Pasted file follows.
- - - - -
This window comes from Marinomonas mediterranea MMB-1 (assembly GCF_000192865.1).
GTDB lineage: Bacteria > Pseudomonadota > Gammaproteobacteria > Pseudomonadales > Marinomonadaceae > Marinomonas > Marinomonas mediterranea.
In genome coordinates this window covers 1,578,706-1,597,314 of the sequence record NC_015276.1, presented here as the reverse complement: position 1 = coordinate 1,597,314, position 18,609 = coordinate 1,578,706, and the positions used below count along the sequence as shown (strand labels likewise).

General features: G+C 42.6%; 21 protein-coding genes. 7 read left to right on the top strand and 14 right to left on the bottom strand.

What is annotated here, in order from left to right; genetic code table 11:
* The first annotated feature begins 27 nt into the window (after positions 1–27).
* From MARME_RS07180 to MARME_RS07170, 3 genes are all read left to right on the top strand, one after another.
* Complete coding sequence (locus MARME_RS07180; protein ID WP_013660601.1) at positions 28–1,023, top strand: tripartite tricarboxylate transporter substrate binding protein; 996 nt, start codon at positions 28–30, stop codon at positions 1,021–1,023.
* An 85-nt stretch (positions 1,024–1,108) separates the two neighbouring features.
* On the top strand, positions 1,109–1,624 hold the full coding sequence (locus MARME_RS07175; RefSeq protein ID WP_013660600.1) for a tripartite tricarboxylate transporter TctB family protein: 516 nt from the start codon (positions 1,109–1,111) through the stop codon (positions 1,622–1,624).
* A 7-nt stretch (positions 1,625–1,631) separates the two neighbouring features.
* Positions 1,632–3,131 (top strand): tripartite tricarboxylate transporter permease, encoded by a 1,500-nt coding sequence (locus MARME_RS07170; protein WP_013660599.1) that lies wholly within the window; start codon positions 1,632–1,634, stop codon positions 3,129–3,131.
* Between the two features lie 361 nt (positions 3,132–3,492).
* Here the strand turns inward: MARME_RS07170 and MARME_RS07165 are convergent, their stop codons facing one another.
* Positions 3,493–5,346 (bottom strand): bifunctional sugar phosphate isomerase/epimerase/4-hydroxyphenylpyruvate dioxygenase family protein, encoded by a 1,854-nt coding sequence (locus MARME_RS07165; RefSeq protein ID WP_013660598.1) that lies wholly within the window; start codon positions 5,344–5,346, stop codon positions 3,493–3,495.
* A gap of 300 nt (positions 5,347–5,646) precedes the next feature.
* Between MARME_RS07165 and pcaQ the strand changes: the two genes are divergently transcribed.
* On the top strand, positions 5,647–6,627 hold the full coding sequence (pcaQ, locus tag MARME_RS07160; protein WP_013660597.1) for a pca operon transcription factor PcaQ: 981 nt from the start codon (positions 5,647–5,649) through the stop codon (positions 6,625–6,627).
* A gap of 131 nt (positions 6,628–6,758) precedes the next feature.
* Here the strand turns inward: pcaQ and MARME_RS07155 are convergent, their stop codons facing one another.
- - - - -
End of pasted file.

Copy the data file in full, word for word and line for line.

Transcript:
This window comes from Marinomonas mediterranea MMB-1 (assembly GCF_000192865.1).
GTDB lineage: Bacteria > Pseudomonadota > Gammaproteobacteria > Pseudomonadales > Marinomonadaceae > Marinomonas > Marinomonas mediterranea.
In genome coordinates this window covers 1,578,706-1,597,314 of the sequence record NC_015276.1, presented here as the reverse complement: position 1 = coordinate 1,597,314, position 18,609 = coordinate 1,578,706, and the positions used below count along the sequence as shown (strand labels likewise).

General features: G+C 42.6%; 21 protein-coding genes. 7 read left to right on the top strand and 14 right to left on the bottom strand.

What is annotated here, in order from left to right; genetic code table 11:
* The first annotated feature begins 27 nt into the window (after positions 1–27).
* From MARME_RS07180 to MARME_RS07170, 3 genes are all read left to right on the top strand, one after another.
* Complete coding sequence (locus MARME_RS07180; protein ID WP_013660601.1) at positions 28–1,023, top strand: tripartite tricarboxylate transporter substrate binding protein; 996 nt, start codon at positions 28–30, stop codon at positions 1,021–1,023.
* An 85-nt stretch (positions 1,024–1,108) separates the two neighbouring features.
* On the top strand, positions 1,109–1,624 hold the full coding sequence (locus MARME_RS07175; RefSeq protein ID WP_013660600.1) for a tripartite tricarboxylate transporter TctB family protein: 516 nt from the start codon (positions 1,109–1,111) through the stop codon (positions 1,622–1,624).
* A 7-nt stretch (positions 1,625–1,631) separates the two neighbouring features.
* Positions 1,632–3,131 (top strand): tripartite tricarboxylate transporter permease, encoded by a 1,500-nt coding sequence (locus MARME_RS07170; protein WP_013660599.1) that lies wholly within the window; start codon positions 1,632–1,634, stop codon positions 3,129–3,131.
* Between the two features lie 361 nt (positions 3,132–3,492).
* Here the strand turns inward: MARME_RS07170 and MARME_RS07165 are convergent, their stop codons facing one another.
* Positions 3,493–5,346 (bottom strand): bifunctional sugar phosphate isomerase/epimerase/4-hydroxyphenylpyruvate dioxygenase family protein, encoded by a 1,854-nt coding sequence (locus MARME_RS07165; RefSeq protein ID WP_013660598.1) that lies wholly within the window; start codon positions 5,344–5,346, stop codon positions 3,493–3,495.
* A gap of 300 nt (positions 5,347–5,646) precedes the next feature.
* Between MARME_RS07165 and pcaQ the strand changes: the two genes are divergently transcribed.
* On the top strand, positions 5,647–6,627 hold the full coding sequence (pcaQ, locus tag MARME_RS07160; protein WP_013660597.1) for a pca operon transcription factor PcaQ: 981 nt from the start codon (positions 5,647–5,649) through the stop codon (positions 6,625–6,627).
* A gap of 131 nt (positions 6,628–6,758) precedes the next feature.
* Here the strand turns inward: pcaQ and MARME_RS07155 are convergent, their stop codons facing one another.